Seasonally and spatially referenced estimates of recreational shore-angling effort, catch composition, catch rates and total catch in the Goukamma Marine Protected Area, South Africa
A roving creel survey of the recreational shore fishery along the 16.4-km coastline in the Goukamma Marine Protected Area on the south coast of South Africa was conducted from 2009 to 2011. Some 838 patrols were stratified equally among months, areas and years, but intentionally biased towards weekends. Angler densities at Buffalo Bay and Groenvlei were 0.59 and 0.28 anglers km−1, respectively. Weekend densities were double to quadruple weekday densities and fishing during winter was more popular than during summer. Area, habitat and distance to access points explained variation in angler densities. Shannon–Wiener diversity in catches declined from 2.18 in an earlier (1993–2002) survey to 1.79. Although the order of species abundance in the catches remained largely unchanged, blacktail Diplodus capensis dominance increased to 57.3% by number, at the expense of galjoen Dichistius capensis. Habitat explained 27% of the variance in catch composition. The catch per unit effort (CPUE) for the top nine species ranged from 0.19 to 6.35 fish 100-h−1. The CPUE of all species, except spotted grunter Pomadasys commersonnii, declined. Blacktail and galjoen CPUE declined by 17% and 77%, respectively. The total catch estimate was 2 986 fish y−1. Transgressions of size limits were common. The results suggest that the fishery is overexploited and that catch rates are declining.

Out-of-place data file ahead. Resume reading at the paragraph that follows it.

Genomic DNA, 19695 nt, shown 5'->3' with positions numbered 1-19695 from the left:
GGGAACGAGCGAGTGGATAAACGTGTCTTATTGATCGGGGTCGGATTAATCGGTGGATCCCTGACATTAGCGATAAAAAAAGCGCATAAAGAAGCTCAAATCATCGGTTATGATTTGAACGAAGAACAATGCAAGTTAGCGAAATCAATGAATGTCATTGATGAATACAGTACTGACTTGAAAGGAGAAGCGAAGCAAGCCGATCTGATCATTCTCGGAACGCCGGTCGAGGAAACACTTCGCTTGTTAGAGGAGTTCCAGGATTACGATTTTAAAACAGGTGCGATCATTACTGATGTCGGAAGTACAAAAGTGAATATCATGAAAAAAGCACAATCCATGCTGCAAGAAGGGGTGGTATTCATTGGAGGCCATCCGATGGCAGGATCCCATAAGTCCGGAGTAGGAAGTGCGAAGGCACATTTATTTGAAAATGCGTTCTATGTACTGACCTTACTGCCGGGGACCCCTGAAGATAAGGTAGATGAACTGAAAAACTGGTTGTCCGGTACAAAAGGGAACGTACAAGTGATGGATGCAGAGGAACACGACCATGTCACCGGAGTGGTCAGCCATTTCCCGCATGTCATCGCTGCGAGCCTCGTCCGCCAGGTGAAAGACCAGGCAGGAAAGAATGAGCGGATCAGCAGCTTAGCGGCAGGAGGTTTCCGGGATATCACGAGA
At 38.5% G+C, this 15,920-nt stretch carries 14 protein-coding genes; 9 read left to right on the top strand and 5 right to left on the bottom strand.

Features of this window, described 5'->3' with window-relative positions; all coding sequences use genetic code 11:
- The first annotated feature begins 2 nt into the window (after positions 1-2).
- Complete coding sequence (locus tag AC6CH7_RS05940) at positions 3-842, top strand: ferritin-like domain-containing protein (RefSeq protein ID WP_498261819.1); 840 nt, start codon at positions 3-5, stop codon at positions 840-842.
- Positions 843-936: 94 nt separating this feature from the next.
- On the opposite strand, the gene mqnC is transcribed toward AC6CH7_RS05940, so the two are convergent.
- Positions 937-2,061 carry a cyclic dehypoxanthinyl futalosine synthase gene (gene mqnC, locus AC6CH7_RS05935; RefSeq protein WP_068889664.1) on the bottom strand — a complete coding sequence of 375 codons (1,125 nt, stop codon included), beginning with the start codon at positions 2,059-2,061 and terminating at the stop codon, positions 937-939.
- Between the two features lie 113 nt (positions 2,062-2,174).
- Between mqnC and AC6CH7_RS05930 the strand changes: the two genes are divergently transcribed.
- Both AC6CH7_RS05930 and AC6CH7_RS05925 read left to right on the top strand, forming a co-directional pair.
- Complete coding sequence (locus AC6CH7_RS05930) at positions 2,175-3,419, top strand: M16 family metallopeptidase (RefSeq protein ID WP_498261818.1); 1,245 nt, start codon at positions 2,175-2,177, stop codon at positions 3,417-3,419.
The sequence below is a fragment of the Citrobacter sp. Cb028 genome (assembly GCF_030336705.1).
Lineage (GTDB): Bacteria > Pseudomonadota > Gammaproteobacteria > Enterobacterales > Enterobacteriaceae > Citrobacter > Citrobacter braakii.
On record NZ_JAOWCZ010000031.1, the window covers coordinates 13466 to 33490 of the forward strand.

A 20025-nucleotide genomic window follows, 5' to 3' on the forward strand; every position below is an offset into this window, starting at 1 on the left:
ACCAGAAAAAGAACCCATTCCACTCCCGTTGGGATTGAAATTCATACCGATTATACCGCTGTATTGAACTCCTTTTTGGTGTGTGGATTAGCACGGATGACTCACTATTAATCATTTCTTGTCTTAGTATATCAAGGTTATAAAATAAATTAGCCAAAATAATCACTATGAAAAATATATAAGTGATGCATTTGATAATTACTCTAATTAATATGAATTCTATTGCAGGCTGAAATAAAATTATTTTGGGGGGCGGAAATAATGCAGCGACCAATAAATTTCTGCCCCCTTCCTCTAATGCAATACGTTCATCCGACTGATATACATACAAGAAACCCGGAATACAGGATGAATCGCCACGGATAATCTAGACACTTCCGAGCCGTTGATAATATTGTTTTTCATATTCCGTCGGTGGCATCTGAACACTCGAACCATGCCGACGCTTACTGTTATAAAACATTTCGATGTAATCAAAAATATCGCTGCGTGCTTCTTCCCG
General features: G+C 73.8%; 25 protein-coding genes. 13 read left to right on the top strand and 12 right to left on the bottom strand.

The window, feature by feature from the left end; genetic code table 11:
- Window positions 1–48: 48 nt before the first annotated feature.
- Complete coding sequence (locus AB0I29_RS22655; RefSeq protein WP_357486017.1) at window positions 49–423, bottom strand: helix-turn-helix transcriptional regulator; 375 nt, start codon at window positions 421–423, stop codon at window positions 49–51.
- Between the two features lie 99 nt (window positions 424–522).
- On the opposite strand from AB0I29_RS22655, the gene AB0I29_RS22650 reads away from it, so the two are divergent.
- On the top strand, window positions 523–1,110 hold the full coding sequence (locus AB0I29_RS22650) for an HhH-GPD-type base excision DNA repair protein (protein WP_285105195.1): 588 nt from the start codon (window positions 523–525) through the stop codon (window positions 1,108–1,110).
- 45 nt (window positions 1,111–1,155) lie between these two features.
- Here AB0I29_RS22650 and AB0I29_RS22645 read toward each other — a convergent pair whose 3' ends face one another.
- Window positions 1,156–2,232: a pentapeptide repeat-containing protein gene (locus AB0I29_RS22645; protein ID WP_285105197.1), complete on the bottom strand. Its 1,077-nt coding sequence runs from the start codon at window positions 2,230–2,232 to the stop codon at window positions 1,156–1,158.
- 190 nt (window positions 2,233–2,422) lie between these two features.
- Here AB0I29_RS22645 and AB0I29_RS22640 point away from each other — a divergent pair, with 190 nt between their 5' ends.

Keywords: fishery monitoring, roving creel census, surf-zone fish